Size of Brain Region may be Related to Post-Traumatic Stress Syndrome

The size of a certain region in the human brain may be a factor in whether you develop post-traumatic stress syndrome (PTSS) or recover from it, according to an article in the journal Biological Psychiatry.

The hippocampus is an area in the brain associated with memory and the interpretation of environmental context. It may respond to severe stress by becoming smaller.

Dr. Brigitte Apfel and her colleagues studied veterans of the Gulf War who had PTSS and another group that did not. They used magnetic resonance imaging (MRIs) to determine the sizes of their hippocampi, and found that those with PTSS who had recovered from the syndrome had similar sizes to those who had never developed it. The ones who did not recover from PTSS had smaller hippocampi.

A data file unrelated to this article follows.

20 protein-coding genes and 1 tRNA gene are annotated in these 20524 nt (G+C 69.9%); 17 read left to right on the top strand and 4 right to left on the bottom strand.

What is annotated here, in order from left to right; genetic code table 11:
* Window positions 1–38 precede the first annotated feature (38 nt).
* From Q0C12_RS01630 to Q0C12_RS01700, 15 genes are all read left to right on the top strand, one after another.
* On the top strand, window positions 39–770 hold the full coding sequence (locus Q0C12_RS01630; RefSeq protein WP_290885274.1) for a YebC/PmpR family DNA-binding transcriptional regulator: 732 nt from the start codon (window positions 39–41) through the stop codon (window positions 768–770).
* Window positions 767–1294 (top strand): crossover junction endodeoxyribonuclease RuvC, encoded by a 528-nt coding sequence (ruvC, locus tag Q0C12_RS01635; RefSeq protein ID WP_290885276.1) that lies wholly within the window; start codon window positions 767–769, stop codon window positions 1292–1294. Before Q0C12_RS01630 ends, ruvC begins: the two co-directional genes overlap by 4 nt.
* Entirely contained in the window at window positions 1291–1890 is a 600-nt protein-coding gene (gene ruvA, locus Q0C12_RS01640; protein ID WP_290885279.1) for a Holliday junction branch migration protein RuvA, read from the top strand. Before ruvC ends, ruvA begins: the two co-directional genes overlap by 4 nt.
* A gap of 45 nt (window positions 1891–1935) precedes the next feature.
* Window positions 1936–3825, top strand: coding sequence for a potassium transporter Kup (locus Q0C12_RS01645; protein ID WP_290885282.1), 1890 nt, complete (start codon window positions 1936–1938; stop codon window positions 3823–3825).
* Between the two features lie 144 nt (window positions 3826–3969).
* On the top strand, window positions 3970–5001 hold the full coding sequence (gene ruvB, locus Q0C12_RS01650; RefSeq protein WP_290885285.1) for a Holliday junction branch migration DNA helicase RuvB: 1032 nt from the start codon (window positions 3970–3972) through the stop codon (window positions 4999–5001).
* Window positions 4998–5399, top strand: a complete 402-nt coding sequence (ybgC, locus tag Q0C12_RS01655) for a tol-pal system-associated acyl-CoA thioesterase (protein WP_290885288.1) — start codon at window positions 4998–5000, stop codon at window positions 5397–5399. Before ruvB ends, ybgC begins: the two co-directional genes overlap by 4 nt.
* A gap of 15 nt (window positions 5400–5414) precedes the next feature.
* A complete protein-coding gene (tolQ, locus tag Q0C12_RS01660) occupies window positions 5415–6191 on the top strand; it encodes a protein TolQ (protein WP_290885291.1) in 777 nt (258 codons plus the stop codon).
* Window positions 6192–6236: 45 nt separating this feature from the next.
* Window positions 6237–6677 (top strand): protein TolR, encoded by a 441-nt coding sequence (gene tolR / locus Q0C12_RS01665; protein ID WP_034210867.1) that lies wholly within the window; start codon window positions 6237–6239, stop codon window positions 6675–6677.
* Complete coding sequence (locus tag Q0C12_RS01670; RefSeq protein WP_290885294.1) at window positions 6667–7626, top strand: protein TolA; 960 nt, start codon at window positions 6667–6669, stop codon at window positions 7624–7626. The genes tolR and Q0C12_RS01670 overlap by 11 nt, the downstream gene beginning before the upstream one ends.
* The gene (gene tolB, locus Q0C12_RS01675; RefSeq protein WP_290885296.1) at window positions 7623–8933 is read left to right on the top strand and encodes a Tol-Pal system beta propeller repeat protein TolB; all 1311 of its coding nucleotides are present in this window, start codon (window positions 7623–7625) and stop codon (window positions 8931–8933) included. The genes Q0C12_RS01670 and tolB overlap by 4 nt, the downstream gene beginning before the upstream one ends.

"These results need to be interpreted with caution because we did not measure brain changes over time," Dr. Apfel said. "If our finding can be confirmed, it might suggest that treatment of PTTS could be viewed as brain restoration rather than primarily a way to ease symptoms."

PTSS is a debilitating condition that can occur after extreme stress, such as experiencing assault, combat or a natural disaster. Symptoms can interfere with a person’s ability to function, and can include nightmares, flashbacks, and problems in anger management and relationships. Left untreated, the problem can persist for years.

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